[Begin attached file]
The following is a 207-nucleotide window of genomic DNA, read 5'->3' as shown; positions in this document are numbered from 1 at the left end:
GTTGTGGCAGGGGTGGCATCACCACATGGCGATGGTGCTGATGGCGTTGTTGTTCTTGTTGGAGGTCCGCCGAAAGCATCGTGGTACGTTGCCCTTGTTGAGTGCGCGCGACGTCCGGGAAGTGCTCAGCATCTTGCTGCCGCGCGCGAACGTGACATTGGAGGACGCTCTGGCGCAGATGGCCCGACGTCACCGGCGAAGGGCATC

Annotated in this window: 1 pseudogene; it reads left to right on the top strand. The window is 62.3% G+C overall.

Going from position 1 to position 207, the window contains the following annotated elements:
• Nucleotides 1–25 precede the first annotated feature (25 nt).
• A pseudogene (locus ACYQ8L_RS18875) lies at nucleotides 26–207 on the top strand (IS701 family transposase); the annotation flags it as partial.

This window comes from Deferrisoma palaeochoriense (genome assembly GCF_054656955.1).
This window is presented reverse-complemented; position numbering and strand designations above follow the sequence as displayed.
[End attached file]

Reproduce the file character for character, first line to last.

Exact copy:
The following is a 207-nucleotide window of genomic DNA, read 5'->3' as shown; positions in this document are numbered from 1 at the left end:
GTTGTGGCAGGGGTGGCATCACCACATGGCGATGGTGCTGATGGCGTTGTTGTTCTTGTTGGAGGTCCGCCGAAAGCATCGTGGTACGTTGCCCTTGTTGAGTGCGCGCGACGTCCGGGAAGTGCTCAGCATCTTGCTGCCGCGCGCGAACGTGACATTGGAGGACGCTCTGGCGCAGATGGCCCGACGTCACCGGCGAAGGGCATC

Annotated in this window: 1 pseudogene; it reads left to right on the top strand. The window is 62.3% G+C overall.

Going from position 1 to position 207, the window contains the following annotated elements:
• Nucleotides 1–25 precede the first annotated feature (25 nt).
• A pseudogene (locus ACYQ8L_RS18875) lies at nucleotides 26–207 on the top strand (IS701 family transposase); the annotation flags it as partial.

This window comes from Deferrisoma palaeochoriense (genome assembly GCF_054656955.1).
This window is presented reverse-complemented; position numbering and strand designations above follow the sequence as displayed.